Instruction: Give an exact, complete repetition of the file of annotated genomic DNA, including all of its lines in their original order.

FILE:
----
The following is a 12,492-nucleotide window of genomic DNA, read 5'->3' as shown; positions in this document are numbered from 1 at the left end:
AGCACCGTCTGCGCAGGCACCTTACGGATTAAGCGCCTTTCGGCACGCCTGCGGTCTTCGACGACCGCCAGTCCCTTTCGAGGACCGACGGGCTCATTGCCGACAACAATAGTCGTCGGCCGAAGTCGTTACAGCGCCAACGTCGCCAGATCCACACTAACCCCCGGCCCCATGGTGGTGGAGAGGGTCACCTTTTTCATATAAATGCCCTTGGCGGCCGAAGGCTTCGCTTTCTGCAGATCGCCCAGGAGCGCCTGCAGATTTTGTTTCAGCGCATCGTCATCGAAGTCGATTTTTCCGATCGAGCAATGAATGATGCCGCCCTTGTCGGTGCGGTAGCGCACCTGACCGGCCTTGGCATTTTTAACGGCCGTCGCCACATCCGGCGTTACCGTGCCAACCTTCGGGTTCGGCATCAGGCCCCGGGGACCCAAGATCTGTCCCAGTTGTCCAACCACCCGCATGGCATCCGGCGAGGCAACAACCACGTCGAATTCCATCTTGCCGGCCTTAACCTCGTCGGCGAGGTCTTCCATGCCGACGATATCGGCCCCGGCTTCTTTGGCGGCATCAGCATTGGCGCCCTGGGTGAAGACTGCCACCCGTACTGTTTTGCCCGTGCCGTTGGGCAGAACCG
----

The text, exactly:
The following is a 12,492-nucleotide window of genomic DNA, read 5'->3' as shown; positions in this document are numbered from 1 at the left end:
AGCACCGTCTGCGCAGGCACCTTACGGATTAAGCGCCTTTCGGCACGCCTGCGGTCTTCGACGACCGCCAGTCCCTTTCGAGGACCGACGGGCTCATTGCCGACAACAATAGTCGTCGGCCGAAGTCGTTACAGCGCCAACGTCGCCAGATCCACACTAACCCCCGGCCCCATGGTGGTGGAGAGGGTCACCTTTTTCATATAAATGCCCTTGGCGGCCGAAGGCTTCGCTTTCTGCAGATCGCCCAGGAGCGCCTGCAGATTTTGTTTCAGCGCATCGTCATCGAAGTCGATTTTTCCGATCGAGCAATGAATGATGCCGCCCTTGTCGGTGCGGTAGCGCACCTGACCGGCCTTGGCATTTTTAACGGCCGTCGCCACATCCGGCGTTACCGTGCCAACCTTCGGGTTCGGCATCAGGCCCCGGGGACCCAAGATCTGTCCCAGTTGTCCAACCACCCGCATGGCATCCGGCGAGGCAACAACCACGTCGAATTCCATCTTGCCGGCCTTAACCTCGTCGGCGAGGTCTTCCATGCCGACGATATCGGCCCCGGCTTCTTTGGCGGCATCAGCATTGGCGCCCTGGGTGAAGACTGCCACCCGTACTGTTTTGCCCGTGCCGTTGGGCAGAACCG